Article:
The first and most apparent benefit is the time saved. You need no longer invest your valuable time trying to sift through hundreds of applications. Instead, you get a curated list of only those applicants who made the cut on the test and thus are sure to bring only those skills onboard that the job requires.
Most modern aptitude test platforms come with an analytics feature that provides recruiters with a skills matrix of sorts or detailed insights on each candidate's performance, making it easy to see each candidate's strengths and weaknesses - and thus, what kind of training they may need.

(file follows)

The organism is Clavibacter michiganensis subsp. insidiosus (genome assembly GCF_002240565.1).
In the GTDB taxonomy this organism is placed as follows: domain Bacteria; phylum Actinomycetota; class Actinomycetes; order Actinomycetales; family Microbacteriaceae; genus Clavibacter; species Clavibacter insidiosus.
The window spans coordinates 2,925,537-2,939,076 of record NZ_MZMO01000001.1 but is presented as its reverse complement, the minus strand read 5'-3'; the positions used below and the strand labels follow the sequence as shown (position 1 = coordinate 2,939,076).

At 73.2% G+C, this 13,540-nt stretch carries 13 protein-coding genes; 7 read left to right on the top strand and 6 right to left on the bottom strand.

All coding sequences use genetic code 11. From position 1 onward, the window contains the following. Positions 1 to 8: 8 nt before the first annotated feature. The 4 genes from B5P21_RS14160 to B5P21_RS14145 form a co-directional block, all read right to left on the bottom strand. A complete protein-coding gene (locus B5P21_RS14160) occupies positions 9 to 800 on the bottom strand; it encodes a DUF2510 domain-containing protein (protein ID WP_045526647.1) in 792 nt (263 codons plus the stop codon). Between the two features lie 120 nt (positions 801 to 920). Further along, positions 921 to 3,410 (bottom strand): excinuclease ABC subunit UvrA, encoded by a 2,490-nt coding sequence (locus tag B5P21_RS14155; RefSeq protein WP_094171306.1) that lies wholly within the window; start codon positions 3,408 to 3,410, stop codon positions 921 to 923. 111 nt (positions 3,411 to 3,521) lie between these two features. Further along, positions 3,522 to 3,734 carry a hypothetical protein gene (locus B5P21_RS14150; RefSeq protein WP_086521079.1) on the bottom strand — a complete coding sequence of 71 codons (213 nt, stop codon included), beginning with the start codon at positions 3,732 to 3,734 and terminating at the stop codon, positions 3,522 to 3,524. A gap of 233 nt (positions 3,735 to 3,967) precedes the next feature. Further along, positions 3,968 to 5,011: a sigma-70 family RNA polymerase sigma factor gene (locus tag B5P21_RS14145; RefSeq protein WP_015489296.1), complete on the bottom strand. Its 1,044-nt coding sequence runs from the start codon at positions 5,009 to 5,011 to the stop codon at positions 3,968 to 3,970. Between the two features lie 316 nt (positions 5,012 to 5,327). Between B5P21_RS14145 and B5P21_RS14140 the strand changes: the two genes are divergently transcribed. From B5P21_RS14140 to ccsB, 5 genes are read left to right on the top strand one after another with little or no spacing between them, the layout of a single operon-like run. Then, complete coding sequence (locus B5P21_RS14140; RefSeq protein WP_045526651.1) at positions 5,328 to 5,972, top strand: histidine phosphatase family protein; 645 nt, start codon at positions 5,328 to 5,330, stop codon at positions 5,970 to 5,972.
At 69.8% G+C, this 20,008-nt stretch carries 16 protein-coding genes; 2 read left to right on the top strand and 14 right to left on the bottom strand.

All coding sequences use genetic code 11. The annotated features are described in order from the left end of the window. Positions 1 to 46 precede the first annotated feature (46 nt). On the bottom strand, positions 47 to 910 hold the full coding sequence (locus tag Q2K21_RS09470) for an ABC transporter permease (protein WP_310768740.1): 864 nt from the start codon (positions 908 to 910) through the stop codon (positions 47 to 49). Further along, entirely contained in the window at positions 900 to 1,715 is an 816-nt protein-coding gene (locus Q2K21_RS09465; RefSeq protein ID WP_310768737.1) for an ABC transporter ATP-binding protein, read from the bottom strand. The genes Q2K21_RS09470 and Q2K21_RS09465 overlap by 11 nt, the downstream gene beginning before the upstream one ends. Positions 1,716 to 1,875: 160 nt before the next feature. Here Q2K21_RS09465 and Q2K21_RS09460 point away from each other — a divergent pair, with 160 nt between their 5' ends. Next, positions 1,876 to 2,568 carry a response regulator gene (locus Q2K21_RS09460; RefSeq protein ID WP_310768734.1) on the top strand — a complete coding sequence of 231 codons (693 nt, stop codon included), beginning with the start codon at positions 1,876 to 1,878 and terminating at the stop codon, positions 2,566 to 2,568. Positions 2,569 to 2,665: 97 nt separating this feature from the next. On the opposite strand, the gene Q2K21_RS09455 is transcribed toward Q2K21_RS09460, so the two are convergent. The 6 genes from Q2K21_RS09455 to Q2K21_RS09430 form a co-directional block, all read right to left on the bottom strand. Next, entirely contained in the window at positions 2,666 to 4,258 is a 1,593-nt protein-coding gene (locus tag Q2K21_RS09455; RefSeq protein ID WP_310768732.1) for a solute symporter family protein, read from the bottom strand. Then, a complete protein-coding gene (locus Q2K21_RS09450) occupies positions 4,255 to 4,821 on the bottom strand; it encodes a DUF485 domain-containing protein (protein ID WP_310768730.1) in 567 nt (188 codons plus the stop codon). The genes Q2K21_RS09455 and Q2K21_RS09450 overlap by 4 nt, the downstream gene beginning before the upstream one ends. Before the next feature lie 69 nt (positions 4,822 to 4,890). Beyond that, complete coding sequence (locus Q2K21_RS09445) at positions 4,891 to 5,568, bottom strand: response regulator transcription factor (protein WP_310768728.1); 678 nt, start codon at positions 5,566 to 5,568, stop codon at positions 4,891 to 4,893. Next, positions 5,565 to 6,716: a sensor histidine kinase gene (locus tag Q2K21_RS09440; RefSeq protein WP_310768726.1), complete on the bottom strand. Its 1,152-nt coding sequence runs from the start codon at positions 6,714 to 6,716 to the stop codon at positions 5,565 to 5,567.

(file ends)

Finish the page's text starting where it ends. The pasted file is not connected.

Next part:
Aptitude tests are conducted online and thus allow candidates to respond from any location. This makes reaching a wider talent pool easier and is also pandemic-friendly.
Aptitude tests also help carry out mass hiring strategies and empower you to automate pre-screening, taking pre-employment tests of applicants, and interview scheduling at scale.
Testing platforms usually come with an in-built proctoring solution to ensure that candidates respond fairly without attempting malpractice.
You can gather more data points if you cannot predict a candidate's potential performance once hired. Aptitude tests offer detailed information about a candidate and often highlight extra information that helps you make the best possible hire.